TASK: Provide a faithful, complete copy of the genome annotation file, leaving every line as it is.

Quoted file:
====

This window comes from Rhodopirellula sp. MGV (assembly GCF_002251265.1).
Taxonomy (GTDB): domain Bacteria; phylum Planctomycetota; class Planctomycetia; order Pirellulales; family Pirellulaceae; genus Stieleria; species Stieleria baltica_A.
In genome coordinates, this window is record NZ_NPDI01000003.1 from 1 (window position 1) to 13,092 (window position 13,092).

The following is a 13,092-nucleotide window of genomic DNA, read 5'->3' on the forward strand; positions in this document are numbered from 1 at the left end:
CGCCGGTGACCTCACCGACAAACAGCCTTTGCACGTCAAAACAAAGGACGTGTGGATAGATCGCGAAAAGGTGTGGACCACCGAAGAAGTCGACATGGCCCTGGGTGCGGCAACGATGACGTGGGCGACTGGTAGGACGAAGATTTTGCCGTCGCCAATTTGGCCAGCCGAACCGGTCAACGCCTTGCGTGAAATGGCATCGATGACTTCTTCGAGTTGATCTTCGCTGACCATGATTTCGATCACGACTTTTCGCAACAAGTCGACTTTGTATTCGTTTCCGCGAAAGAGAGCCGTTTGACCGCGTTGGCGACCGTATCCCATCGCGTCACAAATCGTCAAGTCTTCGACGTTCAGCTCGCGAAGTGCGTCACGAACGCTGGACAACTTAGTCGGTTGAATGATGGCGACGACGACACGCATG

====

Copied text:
This window comes from Rhodopirellula sp. MGV (assembly GCF_002251265.1).
Taxonomy (GTDB): domain Bacteria; phylum Planctomycetota; class Planctomycetia; order Pirellulales; family Pirellulaceae; genus Stieleria; species Stieleria baltica_A.
In genome coordinates, this window is record NZ_NPDI01000003.1 from 1 (window position 1) to 13,092 (window position 13,092).

The following is a 13,092-nucleotide window of genomic DNA, read 5'->3' on the forward strand; positions in this document are numbered from 1 at the left end:
CGCCGGTGACCTCACCGACAAACAGCCTTTGCACGTCAAAACAAAGGACGTGTGGATAGATCGCGAAAAGGTGTGGACCACCGAAGAAGTCGACATGGCCCTGGGTGCGGCAACGATGACGTGGGCGACTGGTAGGACGAAGATTTTGCCGTCGCCAATTTGGCCAGCCGAACCGGTCAACGCCTTGCGTGAAATGGCATCGATGACTTCTTCGAGTTGATCTTCGCTGACCATGATTTCGATCACGACTTTTCGCAACAAGTCGACTTTGTATTCGTTTCCGCGAAAGAGAGCCGTTTGACCGCGTTGGCGACCGTATCCCATCGCGTCACAAATCGTCAAGTCTTCGACGTTCAGCTCGCGAAGTGCGTCACGAACGCTGGACAACTTAGTCGGTTGAATGATGGCGACGACGACACGCATG